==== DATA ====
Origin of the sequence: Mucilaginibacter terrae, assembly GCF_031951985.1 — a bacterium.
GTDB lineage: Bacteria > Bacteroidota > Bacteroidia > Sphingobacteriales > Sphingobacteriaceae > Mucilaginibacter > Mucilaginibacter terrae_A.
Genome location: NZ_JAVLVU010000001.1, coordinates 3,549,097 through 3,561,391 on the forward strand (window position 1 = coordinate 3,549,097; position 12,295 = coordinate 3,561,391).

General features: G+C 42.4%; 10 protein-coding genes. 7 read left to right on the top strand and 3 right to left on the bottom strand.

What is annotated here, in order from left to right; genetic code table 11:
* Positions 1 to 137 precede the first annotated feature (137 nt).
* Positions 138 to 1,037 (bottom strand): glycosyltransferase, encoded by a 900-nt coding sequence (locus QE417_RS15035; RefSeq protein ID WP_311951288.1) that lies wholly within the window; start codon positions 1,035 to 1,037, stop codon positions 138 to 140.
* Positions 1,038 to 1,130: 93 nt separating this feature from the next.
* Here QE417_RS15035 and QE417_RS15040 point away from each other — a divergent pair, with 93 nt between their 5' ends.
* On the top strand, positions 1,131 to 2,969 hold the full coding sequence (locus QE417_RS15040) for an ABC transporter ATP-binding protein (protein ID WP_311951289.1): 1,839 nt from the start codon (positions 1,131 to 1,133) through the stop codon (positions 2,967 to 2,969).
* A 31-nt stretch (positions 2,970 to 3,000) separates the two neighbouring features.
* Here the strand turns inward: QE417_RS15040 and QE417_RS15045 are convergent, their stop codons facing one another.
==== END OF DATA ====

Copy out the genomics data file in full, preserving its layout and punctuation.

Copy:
Origin of the sequence: Mucilaginibacter terrae, assembly GCF_031951985.1 — a bacterium.
GTDB lineage: Bacteria > Bacteroidota > Bacteroidia > Sphingobacteriales > Sphingobacteriaceae > Mucilaginibacter > Mucilaginibacter terrae_A.
Genome location: NZ_JAVLVU010000001.1, coordinates 3,549,097 through 3,561,391 on the forward strand (window position 1 = coordinate 3,549,097; position 12,295 = coordinate 3,561,391).

General features: G+C 42.4%; 10 protein-coding genes. 7 read left to right on the top strand and 3 right to left on the bottom strand.

What is annotated here, in order from left to right; genetic code table 11:
* Positions 1 to 137 precede the first annotated feature (137 nt).
* Positions 138 to 1,037 (bottom strand): glycosyltransferase, encoded by a 900-nt coding sequence (locus QE417_RS15035; RefSeq protein ID WP_311951288.1) that lies wholly within the window; start codon positions 1,035 to 1,037, stop codon positions 138 to 140.
* Positions 1,038 to 1,130: 93 nt separating this feature from the next.
* Here QE417_RS15035 and QE417_RS15040 point away from each other — a divergent pair, with 93 nt between their 5' ends.
* On the top strand, positions 1,131 to 2,969 hold the full coding sequence (locus QE417_RS15040) for an ABC transporter ATP-binding protein (protein ID WP_311951289.1): 1,839 nt from the start codon (positions 1,131 to 1,133) through the stop codon (positions 2,967 to 2,969).
* A 31-nt stretch (positions 2,970 to 3,000) separates the two neighbouring features.
* Here the strand turns inward: QE417_RS15040 and QE417_RS15045 are convergent, their stop codons facing one another.